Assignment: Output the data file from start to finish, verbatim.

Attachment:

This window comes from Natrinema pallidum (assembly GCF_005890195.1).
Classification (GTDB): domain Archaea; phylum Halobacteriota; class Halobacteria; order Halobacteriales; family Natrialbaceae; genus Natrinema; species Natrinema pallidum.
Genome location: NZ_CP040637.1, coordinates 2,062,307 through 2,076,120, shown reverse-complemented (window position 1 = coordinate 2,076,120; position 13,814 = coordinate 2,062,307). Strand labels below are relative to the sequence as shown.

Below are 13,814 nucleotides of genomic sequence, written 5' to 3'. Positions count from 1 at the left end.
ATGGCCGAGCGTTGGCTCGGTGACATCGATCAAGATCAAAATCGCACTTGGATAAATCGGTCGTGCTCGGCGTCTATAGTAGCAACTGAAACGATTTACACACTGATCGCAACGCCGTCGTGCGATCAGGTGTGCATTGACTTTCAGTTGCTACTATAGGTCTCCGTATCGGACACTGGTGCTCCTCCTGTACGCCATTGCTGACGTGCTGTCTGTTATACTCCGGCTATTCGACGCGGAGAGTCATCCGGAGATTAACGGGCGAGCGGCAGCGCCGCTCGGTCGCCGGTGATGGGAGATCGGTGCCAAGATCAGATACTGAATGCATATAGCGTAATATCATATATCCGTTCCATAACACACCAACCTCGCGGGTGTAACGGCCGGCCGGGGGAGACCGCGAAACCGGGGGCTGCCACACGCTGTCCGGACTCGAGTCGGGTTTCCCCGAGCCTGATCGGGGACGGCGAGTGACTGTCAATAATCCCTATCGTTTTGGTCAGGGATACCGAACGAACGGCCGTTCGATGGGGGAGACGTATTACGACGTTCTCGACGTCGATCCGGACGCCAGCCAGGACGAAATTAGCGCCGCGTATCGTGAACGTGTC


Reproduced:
This window comes from Natrinema pallidum (assembly GCF_005890195.1).
Classification (GTDB): domain Archaea; phylum Halobacteriota; class Halobacteria; order Halobacteriales; family Natrialbaceae; genus Natrinema; species Natrinema pallidum.
Genome location: NZ_CP040637.1, coordinates 2,062,307 through 2,076,120, shown reverse-complemented (window position 1 = coordinate 2,076,120; position 13,814 = coordinate 2,062,307). Strand labels below are relative to the sequence as shown.

Below are 13,814 nucleotides of genomic sequence, written 5' to 3'. Positions count from 1 at the left end.
ATGGCCGAGCGTTGGCTCGGTGACATCGATCAAGATCAAAATCGCACTTGGATAAATCGGTCGTGCTCGGCGTCTATAGTAGCAACTGAAACGATTTACACACTGATCGCAACGCCGTCGTGCGATCAGGTGTGCATTGACTTTCAGTTGCTACTATAGGTCTCCGTATCGGACACTGGTGCTCCTCCTGTACGCCATTGCTGACGTGCTGTCTGTTATACTCCGGCTATTCGACGCGGAGAGTCATCCGGAGATTAACGGGCGAGCGGCAGCGCCGCTCGGTCGCCGGTGATGGGAGATCGGTGCCAAGATCAGATACTGAATGCATATAGCGTAATATCATATATCCGTTCCATAACACACCAACCTCGCGGGTGTAACGGCCGGCCGGGGGAGACCGCGAAACCGGGGGCTGCCACACGCTGTCCGGACTCGAGTCGGGTTTCCCCGAGCCTGATCGGGGACGGCGAGTGACTGTCAATAATCCCTATCGTTTTGGTCAGGGATACCGAACGAACGGCCGTTCGATGGGGGAGACGTATTACGACGTTCTCGACGTCGATCCGGACGCCAGCCAGGACGAAATTAGCGCCGCGTATCGTGAACGTGTC